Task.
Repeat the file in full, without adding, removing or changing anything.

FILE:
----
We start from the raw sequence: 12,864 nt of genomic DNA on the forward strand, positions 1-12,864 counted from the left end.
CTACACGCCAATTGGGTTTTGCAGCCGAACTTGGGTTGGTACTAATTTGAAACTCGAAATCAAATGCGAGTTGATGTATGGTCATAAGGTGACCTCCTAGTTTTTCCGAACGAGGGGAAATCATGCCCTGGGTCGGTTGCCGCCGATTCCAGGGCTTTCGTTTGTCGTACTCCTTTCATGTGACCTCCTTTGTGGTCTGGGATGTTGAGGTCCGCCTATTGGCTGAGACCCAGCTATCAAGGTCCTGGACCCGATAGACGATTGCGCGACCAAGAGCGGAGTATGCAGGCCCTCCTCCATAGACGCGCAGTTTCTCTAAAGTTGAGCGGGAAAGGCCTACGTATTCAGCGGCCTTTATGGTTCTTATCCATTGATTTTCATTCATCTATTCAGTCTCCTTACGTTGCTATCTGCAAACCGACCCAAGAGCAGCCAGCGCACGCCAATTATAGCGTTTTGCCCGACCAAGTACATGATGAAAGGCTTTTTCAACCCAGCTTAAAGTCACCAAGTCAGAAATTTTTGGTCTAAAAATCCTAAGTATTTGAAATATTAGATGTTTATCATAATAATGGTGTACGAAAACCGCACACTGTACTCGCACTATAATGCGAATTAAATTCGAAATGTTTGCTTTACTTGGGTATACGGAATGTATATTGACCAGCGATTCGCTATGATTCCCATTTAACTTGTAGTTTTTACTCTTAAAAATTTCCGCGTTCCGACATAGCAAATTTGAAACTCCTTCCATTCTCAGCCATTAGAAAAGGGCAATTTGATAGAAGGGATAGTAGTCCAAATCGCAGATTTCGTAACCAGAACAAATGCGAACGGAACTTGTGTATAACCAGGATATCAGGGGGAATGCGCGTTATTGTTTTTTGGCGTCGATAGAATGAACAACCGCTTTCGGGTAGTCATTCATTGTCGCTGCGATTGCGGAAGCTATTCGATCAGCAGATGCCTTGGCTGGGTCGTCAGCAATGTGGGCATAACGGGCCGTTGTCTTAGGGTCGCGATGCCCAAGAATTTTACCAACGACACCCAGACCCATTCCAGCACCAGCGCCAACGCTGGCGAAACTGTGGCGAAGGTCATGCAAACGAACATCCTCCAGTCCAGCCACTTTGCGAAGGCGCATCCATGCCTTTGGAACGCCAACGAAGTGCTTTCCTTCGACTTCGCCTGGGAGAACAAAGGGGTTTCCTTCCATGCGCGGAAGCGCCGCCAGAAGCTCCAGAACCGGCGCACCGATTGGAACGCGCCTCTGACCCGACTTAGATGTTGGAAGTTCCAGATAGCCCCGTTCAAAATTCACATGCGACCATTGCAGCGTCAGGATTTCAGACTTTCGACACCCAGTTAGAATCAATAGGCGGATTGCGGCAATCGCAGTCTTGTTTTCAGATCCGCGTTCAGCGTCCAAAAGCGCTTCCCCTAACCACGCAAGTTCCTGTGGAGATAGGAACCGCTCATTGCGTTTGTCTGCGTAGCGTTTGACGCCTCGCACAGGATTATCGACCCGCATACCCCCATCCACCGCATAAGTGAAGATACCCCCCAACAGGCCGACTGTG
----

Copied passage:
We start from the raw sequence: 12,864 nt of genomic DNA on the forward strand, positions 1-12,864 counted from the left end.
CTACACGCCAATTGGGTTTTGCAGCCGAACTTGGGTTGGTACTAATTTGAAACTCGAAATCAAATGCGAGTTGATGTATGGTCATAAGGTGACCTCCTAGTTTTTCCGAACGAGGGGAAATCATGCCCTGGGTCGGTTGCCGCCGATTCCAGGGCTTTCGTTTGTCGTACTCCTTTCATGTGACCTCCTTTGTGGTCTGGGATGTTGAGGTCCGCCTATTGGCTGAGACCCAGCTATCAAGGTCCTGGACCCGATAGACGATTGCGCGACCAAGAGCGGAGTATGCAGGCCCTCCTCCATAGACGCGCAGTTTCTCTAAAGTTGAGCGGGAAAGGCCTACGTATTCAGCGGCCTTTATGGTTCTTATCCATTGATTTTCATTCATCTATTCAGTCTCCTTACGTTGCTATCTGCAAACCGACCCAAGAGCAGCCAGCGCACGCCAATTATAGCGTTTTGCCCGACCAAGTACATGATGAAAGGCTTTTTCAACCCAGCTTAAAGTCACCAAGTCAGAAATTTTTGGTCTAAAAATCCTAAGTATTTGAAATATTAGATGTTTATCATAATAATGGTGTACGAAAACCGCACACTGTACTCGCACTATAATGCGAATTAAATTCGAAATGTTTGCTTTACTTGGGTATACGGAATGTATATTGACCAGCGATTCGCTATGATTCCCATTTAACTTGTAGTTTTTACTCTTAAAAATTTCCGCGTTCCGACATAGCAAATTTGAAACTCCTTCCATTCTCAGCCATTAGAAAAGGGCAATTTGATAGAAGGGATAGTAGTCCAAATCGCAGATTTCGTAACCAGAACAAATGCGAACGGAACTTGTGTATAACCAGGATATCAGGGGGAATGCGCGTTATTGTTTTTTGGCGTCGATAGAATGAACAACCGCTTTCGGGTAGTCATTCATTGTCGCTGCGATTGCGGAAGCTATTCGATCAGCAGATGCCTTGGCTGGGTCGTCAGCAATGTGGGCATAACGGGCCGTTGTCTTAGGGTCGCGATGCCCAAGAATTTTACCAACGACACCCAGACCCATTCCAGCACCAGCGCCAACGCTGGCGAAACTGTGGCGAAGGTCATGCAAACGAACATCCTCCAGTCCAGCCACTTTGCGAAGGCGCATCCATGCCTTTGGAACGCCAACGAAGTGCTTTCCTTCGACTTCGCCTGGGAGAACAAAGGGGTTTCCTTCCATGCGCGGAAGCGCCGCCAGAAGCTCCAGAACCGGCGCACCGATTGGAACGCGCCTCTGACCCGACTTAGATGTTGGAAGTTCCAGATAGCCCCGTTCAAAATTCACATGCGACCATTGCAGCGTCAGGATTTCAGACTTTCGACACCCAGTTAGAATCAATAGGCGGATTGCGGCAATCGCAGTCTTGTTTTCAGATCCGCGTTCAGCGTCCAAAAGCGCTTCCCCTAACCACGCAAGTTCCTGTGGAGATAGGAACCGCTCATTGCGTTTGTCTGCGTAGCGTTTGACGCCTCGCACAGGATTATCGACCCGCATACCCCCATCCACCGCATAAGTGAAGATACCCCCCAACAGGCCGACTGTG